When a blue moon rises, mistakes can be undone, lost children can find their homes, and sea lions can shed their skins.
The selkie myth lies at the heart of Ruby’s (The Language of Trees, 2010) second novel. Born with a webbed foot, young Naida yearns for her mysterious father. But to understand his role in her life, she must first understand the stories of the women who came before her. The story swirls back to begin with her mother’s tale. Ruthie and her sister, Dolly, grow up on the road with their mother, Diana, sleeping in their car, cursing in Yiddish, eluding mud slides and even picking strawberries as day workers. Ritually consulting her Farmer’s Almanac, like Bottom in Shakespeare’s A Midsummer Night’s Dream, Diana moves her small family on. Is Diana simply restless, or is she fleeing something or someone? Eventually, Diana finagles her way into a real job at the beachside Twin Palms hotel. Her daughters embrace not only school, but also the wildness of the sea and town life. After Diana’s death, the girls strangely find themselves under the guardianship of three kind nuns. On the cusp of womanhood, however, Ruthie is attacked, and as she grieves, she weeps seven tears into the sea. Just as the moon cycles, so do women’s lives, and Ruthie returns to Twin Palms, which has become the Wild Acres retirement home, where she cares for others. Under a blue moon, Ruthie meets Graham, a Scottish fisherman whose soul calls to hers. Graham’s love for Ruthie is intense, yet his presence ebbs and flows like the tide. What gifts has he bestowed on his daughter, Naida?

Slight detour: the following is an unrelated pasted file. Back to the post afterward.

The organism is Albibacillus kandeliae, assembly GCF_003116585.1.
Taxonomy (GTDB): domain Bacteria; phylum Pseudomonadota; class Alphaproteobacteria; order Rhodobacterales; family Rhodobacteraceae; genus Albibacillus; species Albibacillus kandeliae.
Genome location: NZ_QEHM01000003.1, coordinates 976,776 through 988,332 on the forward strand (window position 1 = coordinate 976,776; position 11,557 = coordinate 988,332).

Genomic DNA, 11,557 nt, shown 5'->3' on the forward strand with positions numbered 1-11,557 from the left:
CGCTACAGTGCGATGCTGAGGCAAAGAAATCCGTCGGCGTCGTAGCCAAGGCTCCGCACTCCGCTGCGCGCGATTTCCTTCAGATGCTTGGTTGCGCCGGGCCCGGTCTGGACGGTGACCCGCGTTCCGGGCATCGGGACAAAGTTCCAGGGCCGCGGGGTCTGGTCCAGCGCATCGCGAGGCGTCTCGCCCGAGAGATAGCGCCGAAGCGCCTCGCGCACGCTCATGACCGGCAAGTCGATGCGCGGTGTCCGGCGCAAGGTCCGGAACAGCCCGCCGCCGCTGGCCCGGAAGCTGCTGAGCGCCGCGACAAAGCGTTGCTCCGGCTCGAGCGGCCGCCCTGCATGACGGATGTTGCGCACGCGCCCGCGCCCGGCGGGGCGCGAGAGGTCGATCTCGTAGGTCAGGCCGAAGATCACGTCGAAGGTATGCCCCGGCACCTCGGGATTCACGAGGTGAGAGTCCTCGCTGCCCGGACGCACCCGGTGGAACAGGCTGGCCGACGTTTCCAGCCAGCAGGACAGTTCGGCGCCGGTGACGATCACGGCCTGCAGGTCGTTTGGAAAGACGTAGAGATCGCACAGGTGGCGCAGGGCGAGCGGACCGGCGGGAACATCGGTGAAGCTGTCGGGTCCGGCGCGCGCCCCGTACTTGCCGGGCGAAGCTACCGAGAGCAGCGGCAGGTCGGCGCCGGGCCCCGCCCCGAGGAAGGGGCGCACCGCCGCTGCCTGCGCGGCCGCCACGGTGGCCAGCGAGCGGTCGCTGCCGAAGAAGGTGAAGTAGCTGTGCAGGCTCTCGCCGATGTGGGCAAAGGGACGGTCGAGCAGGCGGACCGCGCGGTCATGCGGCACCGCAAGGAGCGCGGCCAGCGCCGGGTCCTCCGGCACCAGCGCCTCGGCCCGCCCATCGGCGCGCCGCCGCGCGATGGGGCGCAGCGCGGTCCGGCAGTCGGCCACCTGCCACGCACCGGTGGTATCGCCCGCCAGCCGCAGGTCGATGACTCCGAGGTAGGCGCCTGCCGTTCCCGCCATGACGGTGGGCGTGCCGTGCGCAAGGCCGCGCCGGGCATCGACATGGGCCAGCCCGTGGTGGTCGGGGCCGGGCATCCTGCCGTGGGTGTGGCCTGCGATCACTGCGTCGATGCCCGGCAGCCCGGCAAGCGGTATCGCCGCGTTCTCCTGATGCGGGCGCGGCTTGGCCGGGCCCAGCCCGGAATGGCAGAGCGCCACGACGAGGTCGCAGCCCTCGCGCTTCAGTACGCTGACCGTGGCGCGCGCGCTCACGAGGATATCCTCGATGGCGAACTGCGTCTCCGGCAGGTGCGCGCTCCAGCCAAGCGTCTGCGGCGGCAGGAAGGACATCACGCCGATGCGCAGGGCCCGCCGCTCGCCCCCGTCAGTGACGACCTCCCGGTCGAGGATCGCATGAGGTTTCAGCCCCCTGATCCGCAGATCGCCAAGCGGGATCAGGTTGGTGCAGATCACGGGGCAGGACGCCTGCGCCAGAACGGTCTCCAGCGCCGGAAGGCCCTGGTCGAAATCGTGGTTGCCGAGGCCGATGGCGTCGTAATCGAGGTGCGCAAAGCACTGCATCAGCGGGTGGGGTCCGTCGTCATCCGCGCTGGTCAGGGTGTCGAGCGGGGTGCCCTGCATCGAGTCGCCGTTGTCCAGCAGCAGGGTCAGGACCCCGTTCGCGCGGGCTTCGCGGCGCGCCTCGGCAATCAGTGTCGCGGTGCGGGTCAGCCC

This is a bewitching tale of lives entangled in lushly layered fables of the moon and sea.